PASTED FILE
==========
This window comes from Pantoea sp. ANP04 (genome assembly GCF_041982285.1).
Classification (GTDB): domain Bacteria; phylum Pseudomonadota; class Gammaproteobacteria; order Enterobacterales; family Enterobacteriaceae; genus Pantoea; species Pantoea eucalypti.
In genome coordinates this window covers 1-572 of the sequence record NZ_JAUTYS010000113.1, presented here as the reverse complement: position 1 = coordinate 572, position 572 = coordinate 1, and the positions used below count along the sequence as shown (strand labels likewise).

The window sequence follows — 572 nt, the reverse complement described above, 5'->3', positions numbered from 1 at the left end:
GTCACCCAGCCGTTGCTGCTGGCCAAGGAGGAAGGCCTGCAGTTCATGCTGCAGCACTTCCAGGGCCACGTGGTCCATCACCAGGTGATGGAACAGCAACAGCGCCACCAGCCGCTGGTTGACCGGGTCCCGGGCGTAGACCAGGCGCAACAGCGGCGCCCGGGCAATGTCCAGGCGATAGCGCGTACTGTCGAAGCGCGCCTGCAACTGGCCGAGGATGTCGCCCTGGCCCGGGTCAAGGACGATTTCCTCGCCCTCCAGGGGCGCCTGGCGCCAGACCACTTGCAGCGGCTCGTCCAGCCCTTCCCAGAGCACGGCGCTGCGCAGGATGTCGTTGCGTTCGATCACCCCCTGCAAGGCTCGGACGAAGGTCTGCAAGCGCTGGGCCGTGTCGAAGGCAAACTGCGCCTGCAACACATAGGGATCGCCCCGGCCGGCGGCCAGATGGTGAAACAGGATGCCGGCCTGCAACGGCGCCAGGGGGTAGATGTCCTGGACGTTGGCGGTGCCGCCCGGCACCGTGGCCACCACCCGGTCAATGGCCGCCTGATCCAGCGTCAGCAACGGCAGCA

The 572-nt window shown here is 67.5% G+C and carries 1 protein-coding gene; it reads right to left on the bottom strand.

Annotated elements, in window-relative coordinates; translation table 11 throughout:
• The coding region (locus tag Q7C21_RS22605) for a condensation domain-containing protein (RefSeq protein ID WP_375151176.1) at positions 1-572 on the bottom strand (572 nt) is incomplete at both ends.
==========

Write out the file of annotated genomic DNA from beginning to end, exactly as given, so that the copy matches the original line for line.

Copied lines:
This window comes from Pantoea sp. ANP04 (genome assembly GCF_041982285.1).
Classification (GTDB): domain Bacteria; phylum Pseudomonadota; class Gammaproteobacteria; order Enterobacterales; family Enterobacteriaceae; genus Pantoea; species Pantoea eucalypti.
In genome coordinates this window covers 1-572 of the sequence record NZ_JAUTYS010000113.1, presented here as the reverse complement: position 1 = coordinate 572, position 572 = coordinate 1, and the positions used below count along the sequence as shown (strand labels likewise).

The window sequence follows — 572 nt, the reverse complement described above, 5'->3', positions numbered from 1 at the left end:
GTCACCCAGCCGTTGCTGCTGGCCAAGGAGGAAGGCCTGCAGTTCATGCTGCAGCACTTCCAGGGCCACGTGGTCCATCACCAGGTGATGGAACAGCAACAGCGCCACCAGCCGCTGGTTGACCGGGTCCCGGGCGTAGACCAGGCGCAACAGCGGCGCCCGGGCAATGTCCAGGCGATAGCGCGTACTGTCGAAGCGCGCCTGCAACTGGCCGAGGATGTCGCCCTGGCCCGGGTCAAGGACGATTTCCTCGCCCTCCAGGGGCGCCTGGCGCCAGACCACTTGCAGCGGCTCGTCCAGCCCTTCCCAGAGCACGGCGCTGCGCAGGATGTCGTTGCGTTCGATCACCCCCTGCAAGGCTCGGACGAAGGTCTGCAAGCGCTGGGCCGTGTCGAAGGCAAACTGCGCCTGCAACACATAGGGATCGCCCCGGCCGGCGGCCAGATGGTGAAACAGGATGCCGGCCTGCAACGGCGCCAGGGGGTAGATGTCCTGGACGTTGGCGGTGCCGCCCGGCACCGTGGCCACCACCCGGTCAATGGCCGCCTGATCCAGCGTCAGCAACGGCAGCA

The 572-nt window shown here is 67.5% G+C and carries 1 protein-coding gene; it reads right to left on the bottom strand.

Annotated elements, in window-relative coordinates; translation table 11 throughout:
• The coding region (locus tag Q7C21_RS22605) for a condensation domain-containing protein (RefSeq protein ID WP_375151176.1) at positions 1-572 on the bottom strand (572 nt) is incomplete at both ends.